HAMBURG, Germany (Reuters) - Jet engine maker CFM International would be ready to enter negotiations with Airbus (AIR.PA) in the first quarter of 2019 on possible future increases in narrow-body jet production, said the head of French aerospace supplier Safran (SAF.PA).
Airbus and U.S. rival Boeing (BA.N) are pondering further increases in jet production to keep up with rising demand for air travel but face problems in delivering on their current output plans due to various delays.
“The first quarter of 2019 will be a good time to have a comfortable view on the robustness of the supply chain,” SafranChief Executive Philippe Petitcolin told reporters.
Safran co-owns CFM International, the world’s busiest engine manufacturer by volume, together with General Electric (GE.N).
About 60-65 percent of the value of a jet engine comes from parts shipped in from sub-contractors, such as forgings and castings which have seen some bottlenecks in the past year.
Petitcolin said CFM was not grappling with any significant bottlenecks or problems with its own suppliers, though a trickle of smaller difficulties associated with the speed of the ramp-up in production of the new LEAP engine continued to cause delays.
CFM is delivering engines about a month late on average, including a delay of five weeks for Airbus (AIR.PA) and a smaller gap in schedule for Boeing, the larger of the two customers.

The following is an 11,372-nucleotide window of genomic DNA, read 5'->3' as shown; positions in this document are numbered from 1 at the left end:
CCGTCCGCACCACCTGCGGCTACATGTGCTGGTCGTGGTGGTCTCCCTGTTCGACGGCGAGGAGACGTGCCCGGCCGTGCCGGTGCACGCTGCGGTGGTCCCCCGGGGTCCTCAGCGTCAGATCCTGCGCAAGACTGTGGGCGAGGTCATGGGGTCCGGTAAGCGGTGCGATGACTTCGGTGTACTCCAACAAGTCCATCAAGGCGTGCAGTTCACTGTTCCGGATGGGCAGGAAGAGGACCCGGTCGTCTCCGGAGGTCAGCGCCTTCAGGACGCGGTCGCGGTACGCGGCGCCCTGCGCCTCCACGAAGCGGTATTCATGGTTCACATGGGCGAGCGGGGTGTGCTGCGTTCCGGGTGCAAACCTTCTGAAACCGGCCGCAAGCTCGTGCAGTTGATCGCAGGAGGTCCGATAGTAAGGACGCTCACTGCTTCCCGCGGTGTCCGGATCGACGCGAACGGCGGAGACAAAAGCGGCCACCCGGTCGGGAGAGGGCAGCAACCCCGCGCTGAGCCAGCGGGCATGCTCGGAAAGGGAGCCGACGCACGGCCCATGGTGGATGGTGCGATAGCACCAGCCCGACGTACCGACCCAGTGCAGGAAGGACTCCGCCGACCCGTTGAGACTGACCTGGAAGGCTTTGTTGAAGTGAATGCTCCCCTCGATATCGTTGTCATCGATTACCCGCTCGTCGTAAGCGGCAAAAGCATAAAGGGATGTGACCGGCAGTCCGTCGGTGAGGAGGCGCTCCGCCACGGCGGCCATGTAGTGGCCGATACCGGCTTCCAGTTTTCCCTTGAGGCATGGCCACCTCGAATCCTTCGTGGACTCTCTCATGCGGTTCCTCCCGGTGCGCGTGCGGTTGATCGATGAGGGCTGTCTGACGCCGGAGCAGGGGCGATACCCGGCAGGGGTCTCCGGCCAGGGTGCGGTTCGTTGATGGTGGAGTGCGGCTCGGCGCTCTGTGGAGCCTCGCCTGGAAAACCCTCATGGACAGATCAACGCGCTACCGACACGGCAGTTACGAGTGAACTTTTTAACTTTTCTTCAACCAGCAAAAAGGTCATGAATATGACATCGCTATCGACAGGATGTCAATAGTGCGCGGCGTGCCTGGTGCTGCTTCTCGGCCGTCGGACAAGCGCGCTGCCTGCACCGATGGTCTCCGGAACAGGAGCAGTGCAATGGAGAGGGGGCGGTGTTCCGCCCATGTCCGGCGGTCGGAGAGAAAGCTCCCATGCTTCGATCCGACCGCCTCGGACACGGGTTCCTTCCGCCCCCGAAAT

The company still believes it can iron out these problems by the end of the year, Petitcolin said.
It has not changed its output guidance for 1,100 of its new LEAP engines this year and 1,800 next year.
Pratt & Whitney, a unit of United Technologies (UTX.N) which competes with CFM to supply engines for the Airbus A320 family, has been facing more significant delays on its latest engine.
Airbus plans to increase A320-family output to 60 a month from next year but is studying plans to go first to 63 a month and eventually as high as 73 a month, industry sources say.
Petitcolin was speaking at the opening of a 10-million-euro Safran assembly plant in Hamburg whose future was secured by a deal between Safran and Airbus in 2017 that prevented Airbus taking control of the lucrative nacelles work.
Workers there rotate and tilt the newly designed LEAP engines on special jogs, to fit first their cladding of wires and pipes and then their nacelles or engine housings.
CFM is producing around 30 of its new fuel-saving LEAP engines a week, with plans to reach 35 a week by end-year.
Reporting by Tim Hepher; Editing by Adrian Croft